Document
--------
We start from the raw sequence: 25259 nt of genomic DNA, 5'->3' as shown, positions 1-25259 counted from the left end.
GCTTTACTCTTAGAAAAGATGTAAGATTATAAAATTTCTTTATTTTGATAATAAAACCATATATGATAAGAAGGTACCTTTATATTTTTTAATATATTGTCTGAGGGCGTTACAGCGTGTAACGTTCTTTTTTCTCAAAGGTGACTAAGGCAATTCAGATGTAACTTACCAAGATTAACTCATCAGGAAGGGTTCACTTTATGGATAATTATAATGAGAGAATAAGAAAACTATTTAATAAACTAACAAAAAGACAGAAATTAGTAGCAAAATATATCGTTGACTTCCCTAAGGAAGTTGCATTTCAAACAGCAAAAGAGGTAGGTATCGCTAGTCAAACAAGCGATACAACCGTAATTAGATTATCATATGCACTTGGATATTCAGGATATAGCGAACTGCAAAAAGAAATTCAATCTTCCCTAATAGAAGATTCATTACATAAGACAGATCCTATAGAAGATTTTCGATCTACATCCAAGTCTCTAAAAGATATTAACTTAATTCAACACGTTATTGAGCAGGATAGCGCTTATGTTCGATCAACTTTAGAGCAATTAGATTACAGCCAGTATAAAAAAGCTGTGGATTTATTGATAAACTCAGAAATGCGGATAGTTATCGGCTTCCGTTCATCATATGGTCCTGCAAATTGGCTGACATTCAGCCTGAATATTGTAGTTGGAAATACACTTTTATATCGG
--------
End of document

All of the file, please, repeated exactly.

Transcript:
We start from the raw sequence: 25259 nt of genomic DNA, 5'->3' as shown, positions 1-25259 counted from the left end.
GCTTTACTCTTAGAAAAGATGTAAGATTATAAAATTTCTTTATTTTGATAATAAAACCATATATGATAAGAAGGTACCTTTATATTTTTTAATATATTGTCTGAGGGCGTTACAGCGTGTAACGTTCTTTTTTCTCAAAGGTGACTAAGGCAATTCAGATGTAACTTACCAAGATTAACTCATCAGGAAGGGTTCACTTTATGGATAATTATAATGAGAGAATAAGAAAACTATTTAATAAACTAACAAAAAGACAGAAATTAGTAGCAAAATATATCGTTGACTTCCCTAAGGAAGTTGCATTTCAAACAGCAAAAGAGGTAGGTATCGCTAGTCAAACAAGCGATACAACCGTAATTAGATTATCATATGCACTTGGATATTCAGGATATAGCGAACTGCAAAAAGAAATTCAATCTTCCCTAATAGAAGATTCATTACATAAGACAGATCCTATAGAAGATTTTCGATCTACATCCAAGTCTCTAAAAGATATTAACTTAATTCAACACGTTATTGAGCAGGATAGCGCTTATGTTCGATCAACTTTAGAGCAATTAGATTACAGCCAGTATAAAAAAGCTGTGGATTTATTGATAAACTCAGAAATGCGGATAGTTATCGGCTTCCGTTCATCATATGGTCCTGCAAATTGGCTGACATTCAGCCTGAATATTGTAGTTGGAAATACACTTTTATATCGG